At best, it will buy Italy time. Bloomberg wrote this morning:

Italian banks need at least 52 billion euros ($54 billion) to clean up their balance sheets, much more than the rescue package proposed Monday by the government…

The Italian government asked parliament this week to increase the public borrowing limit by as much as 20 billion euros to potentially backstop Monte Paschi and other lenders. The rescue package needs to be closer to 30 billion euros to solve Italy’s bad-debt crisis, according to Paola Sabbione, a Milan-based analyst at Deutsche Bank AG. That conclusion assumes UniCredit and some other lenders can raise about 20 billion euros through capital markets, asset sales and profit retention — leaving the government to fill the rest of the 52-billion-euro hole.

In other words, Bloomberg is saying the current bailout plan isn’t nearly big enough. But we don’t think a bigger bailout would make much of a difference.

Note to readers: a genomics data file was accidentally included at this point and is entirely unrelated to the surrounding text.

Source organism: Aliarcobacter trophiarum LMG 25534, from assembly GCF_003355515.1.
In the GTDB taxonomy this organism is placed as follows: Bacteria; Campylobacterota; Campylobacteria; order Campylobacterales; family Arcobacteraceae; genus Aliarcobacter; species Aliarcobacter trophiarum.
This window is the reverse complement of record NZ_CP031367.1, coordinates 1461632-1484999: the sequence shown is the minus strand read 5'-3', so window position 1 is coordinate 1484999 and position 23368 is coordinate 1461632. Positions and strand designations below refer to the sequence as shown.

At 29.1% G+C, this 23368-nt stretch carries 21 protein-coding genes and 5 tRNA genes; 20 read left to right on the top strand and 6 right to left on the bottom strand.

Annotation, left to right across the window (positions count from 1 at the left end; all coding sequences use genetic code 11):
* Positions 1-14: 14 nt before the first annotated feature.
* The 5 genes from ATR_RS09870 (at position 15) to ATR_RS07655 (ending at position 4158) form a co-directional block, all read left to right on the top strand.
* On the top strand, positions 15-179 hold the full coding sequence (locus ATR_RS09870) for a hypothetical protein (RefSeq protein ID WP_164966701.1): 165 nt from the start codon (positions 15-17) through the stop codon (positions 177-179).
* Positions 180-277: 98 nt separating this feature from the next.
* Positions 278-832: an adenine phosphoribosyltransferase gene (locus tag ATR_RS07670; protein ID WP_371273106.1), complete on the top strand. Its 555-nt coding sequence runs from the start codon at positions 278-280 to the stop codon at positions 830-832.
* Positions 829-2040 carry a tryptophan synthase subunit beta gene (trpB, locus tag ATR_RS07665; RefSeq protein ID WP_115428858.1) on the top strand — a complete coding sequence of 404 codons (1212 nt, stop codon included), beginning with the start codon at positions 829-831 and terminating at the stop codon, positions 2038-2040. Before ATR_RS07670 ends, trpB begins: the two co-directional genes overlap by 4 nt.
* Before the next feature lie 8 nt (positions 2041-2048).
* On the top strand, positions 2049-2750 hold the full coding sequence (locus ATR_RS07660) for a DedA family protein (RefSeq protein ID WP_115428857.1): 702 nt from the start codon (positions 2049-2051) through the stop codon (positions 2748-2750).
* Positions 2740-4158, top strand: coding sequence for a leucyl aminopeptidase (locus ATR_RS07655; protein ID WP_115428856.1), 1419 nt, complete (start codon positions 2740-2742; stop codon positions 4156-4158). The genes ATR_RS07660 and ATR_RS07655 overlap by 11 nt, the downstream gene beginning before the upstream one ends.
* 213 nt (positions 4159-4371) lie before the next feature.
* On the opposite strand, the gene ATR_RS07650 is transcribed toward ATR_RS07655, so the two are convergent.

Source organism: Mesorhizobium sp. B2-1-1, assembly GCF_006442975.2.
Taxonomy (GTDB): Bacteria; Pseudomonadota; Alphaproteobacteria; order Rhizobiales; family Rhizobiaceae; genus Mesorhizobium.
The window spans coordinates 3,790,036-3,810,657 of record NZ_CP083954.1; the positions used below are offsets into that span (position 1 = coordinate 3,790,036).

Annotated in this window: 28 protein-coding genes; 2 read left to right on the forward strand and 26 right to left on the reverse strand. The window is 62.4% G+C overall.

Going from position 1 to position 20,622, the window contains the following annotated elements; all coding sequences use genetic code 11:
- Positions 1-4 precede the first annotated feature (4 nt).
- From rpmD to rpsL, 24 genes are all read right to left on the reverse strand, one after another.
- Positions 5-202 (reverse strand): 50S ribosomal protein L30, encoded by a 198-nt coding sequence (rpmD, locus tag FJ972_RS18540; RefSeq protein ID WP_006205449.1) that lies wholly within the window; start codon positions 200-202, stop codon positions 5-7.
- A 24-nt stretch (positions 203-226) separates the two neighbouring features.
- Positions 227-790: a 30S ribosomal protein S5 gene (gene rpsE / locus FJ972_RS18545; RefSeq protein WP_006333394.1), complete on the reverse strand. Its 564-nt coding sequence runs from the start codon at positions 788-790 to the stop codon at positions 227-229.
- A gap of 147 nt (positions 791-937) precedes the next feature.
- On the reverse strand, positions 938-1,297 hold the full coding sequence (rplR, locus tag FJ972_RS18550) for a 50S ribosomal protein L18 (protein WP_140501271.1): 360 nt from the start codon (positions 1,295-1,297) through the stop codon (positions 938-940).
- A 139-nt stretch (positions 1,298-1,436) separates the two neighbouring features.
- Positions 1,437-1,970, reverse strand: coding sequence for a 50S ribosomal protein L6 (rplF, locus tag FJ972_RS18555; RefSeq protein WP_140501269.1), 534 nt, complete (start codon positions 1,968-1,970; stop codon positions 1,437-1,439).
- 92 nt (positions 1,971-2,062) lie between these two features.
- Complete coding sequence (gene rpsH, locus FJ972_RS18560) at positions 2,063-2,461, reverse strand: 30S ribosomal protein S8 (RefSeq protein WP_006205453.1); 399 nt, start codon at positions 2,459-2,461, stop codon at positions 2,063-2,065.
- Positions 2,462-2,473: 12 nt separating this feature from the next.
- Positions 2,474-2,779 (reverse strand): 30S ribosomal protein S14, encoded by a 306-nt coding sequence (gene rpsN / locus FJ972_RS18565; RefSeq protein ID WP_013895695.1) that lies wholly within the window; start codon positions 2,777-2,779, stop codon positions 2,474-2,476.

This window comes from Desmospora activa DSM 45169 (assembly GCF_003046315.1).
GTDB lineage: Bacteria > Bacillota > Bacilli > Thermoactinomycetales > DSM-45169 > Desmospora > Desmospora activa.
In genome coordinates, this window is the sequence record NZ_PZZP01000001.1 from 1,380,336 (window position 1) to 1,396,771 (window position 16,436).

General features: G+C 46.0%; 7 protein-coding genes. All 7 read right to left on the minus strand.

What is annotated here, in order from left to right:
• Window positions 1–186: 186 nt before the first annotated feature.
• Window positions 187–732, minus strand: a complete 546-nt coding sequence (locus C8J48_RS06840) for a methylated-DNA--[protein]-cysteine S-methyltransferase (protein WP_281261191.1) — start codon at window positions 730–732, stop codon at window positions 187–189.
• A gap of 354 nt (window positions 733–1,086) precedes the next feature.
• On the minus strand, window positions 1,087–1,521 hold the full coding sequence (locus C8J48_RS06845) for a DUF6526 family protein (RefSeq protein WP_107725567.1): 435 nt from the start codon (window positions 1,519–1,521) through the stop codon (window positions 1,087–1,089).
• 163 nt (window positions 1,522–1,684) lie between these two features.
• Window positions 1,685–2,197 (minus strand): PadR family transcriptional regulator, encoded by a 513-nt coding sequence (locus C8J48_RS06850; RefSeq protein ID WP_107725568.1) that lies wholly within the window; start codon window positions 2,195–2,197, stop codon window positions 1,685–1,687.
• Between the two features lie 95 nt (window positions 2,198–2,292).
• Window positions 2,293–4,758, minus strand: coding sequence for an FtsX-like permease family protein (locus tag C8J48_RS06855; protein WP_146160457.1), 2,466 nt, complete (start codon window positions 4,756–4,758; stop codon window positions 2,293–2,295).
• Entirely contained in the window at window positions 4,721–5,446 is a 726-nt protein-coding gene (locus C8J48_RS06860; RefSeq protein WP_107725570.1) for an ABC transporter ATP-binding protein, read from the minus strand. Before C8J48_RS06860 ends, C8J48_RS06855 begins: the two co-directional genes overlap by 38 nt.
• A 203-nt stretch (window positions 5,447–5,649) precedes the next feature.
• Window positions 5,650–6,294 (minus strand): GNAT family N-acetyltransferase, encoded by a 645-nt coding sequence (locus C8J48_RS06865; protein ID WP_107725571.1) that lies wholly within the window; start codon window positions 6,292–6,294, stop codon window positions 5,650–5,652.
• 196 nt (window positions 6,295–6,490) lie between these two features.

• Crisis Investing editor Nick Giambruno says Italy’s banking system is broken beyond repair…

Nick, who’s been following the situation in Italy for months, wrote me an email yesterday with the details:

Italy will go into more than $20 billion in debt to prop up its banking system. That is not going to plug the hole of $400 billion and growing of bad loans. It will just kick the can down the road… and not for long. Soon they will need another bailout. Banca Monte dei Paschi has been bailed out twice already to no avail.

It’s not just Italy’s banking system that investors need to be worried about, either…

• Italy’s government is drowning in debt, too…

Nick explains:

Italy is one of the most indebted countries on the planet. It’s more than $2.4 trillion in debt, and its debt-to-GDP ratio is north of 130%. For comparison, the US debt-to-GDP ratio is 104%.

What’s more, Nick says Italy’s sky-high debt-to-GDP ratio actually underestimates the severity of the situation:

GDP measures a country’s economic output, but that’s highly misleading. Mainstream economists count government spending as a positive when calculating GDP. But we all know governments don’t create wealth. They only steal and destroy it.